Subaru air flow sensor failure?


My 97 Subaru Impreza Outback has been intermittently losing power. I connected my scan tool to the car’s computer and received error code PO103, “mass or volume air flow circuit high input”. I started the engine and watched the real-time air flow display which looks OK; the indicator goes up when I step on the gas and down when I let off. So I’m guessing that the air flow sensor is intermittently failing. I also checked the power going to the sensor at the wiring harness and it looked OK even when I wiggled the cable. I was tempted to replace the sensor and see if the problem disappeared but then I checked the price on the NAPA web site: $350 rebuilt, $550 new! I don’t want to spend this kind of money if I’m not certain it’ll fix the problem, but I don’t want to be stranded if the sensor completely fails. What to do?


Does the check engine light come on when your car loses power? Airflow sensor errors are ones that do tend to come up intermittently on a car in good running order. Was the error code just stored in the computer? Does it come back after you clear it?

Unless you can find a direct correlation between the losing power and the airflow sensor error, I’d look elsewhere for the problem. A fuel pressure issue or an intermittent ignition system failure would be more likely in my book and often will not be evident to an engine scanner.


The error code is saying the circuit to the sensor has a problem. Before replacing the sensor I would be sure the wiring has been proper checked out.


Try unplugging the MAF, drive it, and see if the problem goes away. If it does, the MAF is more than likely bad.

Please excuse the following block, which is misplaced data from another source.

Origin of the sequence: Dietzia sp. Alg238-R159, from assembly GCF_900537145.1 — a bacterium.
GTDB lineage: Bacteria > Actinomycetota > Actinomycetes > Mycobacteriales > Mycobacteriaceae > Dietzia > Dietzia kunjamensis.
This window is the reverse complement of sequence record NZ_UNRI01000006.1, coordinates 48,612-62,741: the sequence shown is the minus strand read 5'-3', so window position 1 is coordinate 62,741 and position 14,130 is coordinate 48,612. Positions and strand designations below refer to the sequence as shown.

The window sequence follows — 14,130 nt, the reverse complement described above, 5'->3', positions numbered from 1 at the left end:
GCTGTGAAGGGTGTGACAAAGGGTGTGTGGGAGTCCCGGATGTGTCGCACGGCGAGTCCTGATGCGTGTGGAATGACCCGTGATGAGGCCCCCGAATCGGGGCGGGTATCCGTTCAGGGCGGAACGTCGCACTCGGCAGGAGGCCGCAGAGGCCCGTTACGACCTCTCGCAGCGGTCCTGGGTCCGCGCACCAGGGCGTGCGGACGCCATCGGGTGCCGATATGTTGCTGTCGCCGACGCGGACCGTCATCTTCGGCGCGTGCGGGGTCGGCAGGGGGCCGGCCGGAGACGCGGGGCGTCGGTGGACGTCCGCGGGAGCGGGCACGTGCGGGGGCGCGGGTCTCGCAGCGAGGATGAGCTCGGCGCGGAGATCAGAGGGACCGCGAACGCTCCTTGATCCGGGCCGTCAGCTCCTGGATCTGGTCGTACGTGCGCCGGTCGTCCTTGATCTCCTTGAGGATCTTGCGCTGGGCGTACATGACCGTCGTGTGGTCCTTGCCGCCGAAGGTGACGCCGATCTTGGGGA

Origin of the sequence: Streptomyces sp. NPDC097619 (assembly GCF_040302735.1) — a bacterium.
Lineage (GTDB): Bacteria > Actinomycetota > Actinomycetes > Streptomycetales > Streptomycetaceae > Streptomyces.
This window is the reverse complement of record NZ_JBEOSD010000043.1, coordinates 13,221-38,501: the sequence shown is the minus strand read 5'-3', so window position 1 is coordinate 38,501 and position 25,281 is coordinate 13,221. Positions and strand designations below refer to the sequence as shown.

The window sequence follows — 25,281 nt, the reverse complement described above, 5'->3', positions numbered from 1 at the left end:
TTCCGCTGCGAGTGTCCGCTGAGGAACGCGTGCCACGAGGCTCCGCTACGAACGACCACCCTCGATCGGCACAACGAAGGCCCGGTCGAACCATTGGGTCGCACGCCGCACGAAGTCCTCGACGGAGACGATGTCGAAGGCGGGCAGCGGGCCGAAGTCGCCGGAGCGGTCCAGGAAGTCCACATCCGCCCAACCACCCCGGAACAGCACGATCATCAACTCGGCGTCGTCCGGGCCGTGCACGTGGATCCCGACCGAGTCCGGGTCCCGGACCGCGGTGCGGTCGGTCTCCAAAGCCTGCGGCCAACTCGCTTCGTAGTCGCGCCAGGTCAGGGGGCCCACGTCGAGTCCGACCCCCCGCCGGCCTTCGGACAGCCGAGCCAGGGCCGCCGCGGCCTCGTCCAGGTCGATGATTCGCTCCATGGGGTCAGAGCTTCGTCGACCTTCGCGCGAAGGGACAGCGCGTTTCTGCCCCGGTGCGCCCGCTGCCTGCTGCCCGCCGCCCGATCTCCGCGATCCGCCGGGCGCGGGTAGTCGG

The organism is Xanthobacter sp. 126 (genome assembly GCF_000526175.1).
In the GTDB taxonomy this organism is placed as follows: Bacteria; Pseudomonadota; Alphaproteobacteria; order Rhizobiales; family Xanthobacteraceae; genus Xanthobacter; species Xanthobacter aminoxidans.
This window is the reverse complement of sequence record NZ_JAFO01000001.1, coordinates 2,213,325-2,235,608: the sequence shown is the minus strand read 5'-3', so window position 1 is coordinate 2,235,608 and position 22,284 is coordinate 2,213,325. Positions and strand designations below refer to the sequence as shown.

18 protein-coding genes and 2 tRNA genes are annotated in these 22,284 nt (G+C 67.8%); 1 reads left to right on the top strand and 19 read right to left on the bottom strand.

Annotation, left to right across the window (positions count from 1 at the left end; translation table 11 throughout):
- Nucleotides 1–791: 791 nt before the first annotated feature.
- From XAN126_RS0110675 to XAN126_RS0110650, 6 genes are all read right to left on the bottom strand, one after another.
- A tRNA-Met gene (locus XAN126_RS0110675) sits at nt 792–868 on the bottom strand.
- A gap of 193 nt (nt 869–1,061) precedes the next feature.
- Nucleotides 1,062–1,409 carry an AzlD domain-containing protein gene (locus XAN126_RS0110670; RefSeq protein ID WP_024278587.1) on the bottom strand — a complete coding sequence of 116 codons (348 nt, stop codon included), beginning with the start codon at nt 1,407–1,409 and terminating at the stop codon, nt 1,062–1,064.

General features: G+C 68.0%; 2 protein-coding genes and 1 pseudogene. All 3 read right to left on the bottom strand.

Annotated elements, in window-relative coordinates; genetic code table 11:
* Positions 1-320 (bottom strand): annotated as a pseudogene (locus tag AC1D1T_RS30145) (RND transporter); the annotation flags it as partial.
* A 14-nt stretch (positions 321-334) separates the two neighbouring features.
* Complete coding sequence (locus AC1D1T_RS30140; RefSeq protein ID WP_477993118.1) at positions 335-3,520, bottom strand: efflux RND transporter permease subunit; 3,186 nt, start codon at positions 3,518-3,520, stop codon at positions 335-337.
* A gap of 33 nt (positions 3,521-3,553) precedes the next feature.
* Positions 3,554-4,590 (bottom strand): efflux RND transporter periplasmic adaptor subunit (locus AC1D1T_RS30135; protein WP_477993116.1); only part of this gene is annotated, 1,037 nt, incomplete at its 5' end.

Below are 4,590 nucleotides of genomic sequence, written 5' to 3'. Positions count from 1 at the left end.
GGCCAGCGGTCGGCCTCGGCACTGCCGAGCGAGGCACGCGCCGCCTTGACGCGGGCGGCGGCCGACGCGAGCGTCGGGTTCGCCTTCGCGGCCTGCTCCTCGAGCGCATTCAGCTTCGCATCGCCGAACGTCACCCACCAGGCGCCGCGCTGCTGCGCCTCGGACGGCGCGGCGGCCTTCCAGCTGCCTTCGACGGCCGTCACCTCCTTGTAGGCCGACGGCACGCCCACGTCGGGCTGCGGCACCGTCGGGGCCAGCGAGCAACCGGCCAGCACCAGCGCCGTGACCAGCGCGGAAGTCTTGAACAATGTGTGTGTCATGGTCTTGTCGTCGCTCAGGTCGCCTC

You could also try removing the MAF and gingerly try cleaning the delicate little wire inside with some aerosol carb cleaner.

I prefer Berryman B-12 or even the Wal Mart brand of carb cleaner because these brands appear to dry well without leaving any type of oily residue. Hope that helps.


The engine computer looks at voltages and frequencies and compares them to what it expects to see, and compares them to some other inputs.
The DTC P0103 is for “circuit high input” of what? Voltage, right? The high input (sensor in) is a value higher than the computer expects during certain engine operating conditions. Which ones?
Erase the DTC engine code. Operate the car through acceleration, cruising, and deceleration while watching for the code to flash on the dash (or, on your scanner). Watch the airflow on the scanner, also, if you can. How does the air flow compare to the chart?


you scan tool does not show ,REAL TIME. its buffered. hook up a graphing meter,to the feedback line,then you will have real time data.

good luck

#7 has DTC (Diagnostic Trouble Codes) Charts to use to check for causes to DTC codes. You can get through your public library (which has a subscription), or pay $25 subscription for a year’s use.

It might help (can’t hurt) if you use an MAF spray cleaner on the MAF. And, use a carb/throttle body cleaner on the throttle body bore and throttle plate, IAC (Idle Air Control). Auto Zone has MAF for $207.


on that note ,FIND out what is wrong first. MAF sensors do not get dirty,thats why they put them after the air filter.



No air filter catches every particle either, just like no oil or fuel filter weeds out every piece of contaminant.
After near 12 years and countless millions of cubic feet of air it’s possible for microscopic particles to build up on the wire; helped along by any oil vapors that may be present.


No filter is perfect, especially the K&Ns.


300k on 3 dirrerent vehicles,and I have never cleaned a MAF,on any of them.and they’re still being driven,with the OEM MAFS in when maintaned properly,air filters do a good job.and not K/N.


From a textbook: “…the MAF is tested by observing its output value in comparison to a ‘mapped’ value normalized by throttle position and engine speed. The map or table contains expected MAF output values for the engine speed/throttle set point.” often has these tables/map.

You need to check the output of the tps (throttle position sensor) through its range, and check the vss (vehicle speed sensor, throughout the rpm range; since, the three signals are interdependent. On the tps, check the point, closely, just off idle. This is where most of the wear in the tps takes place.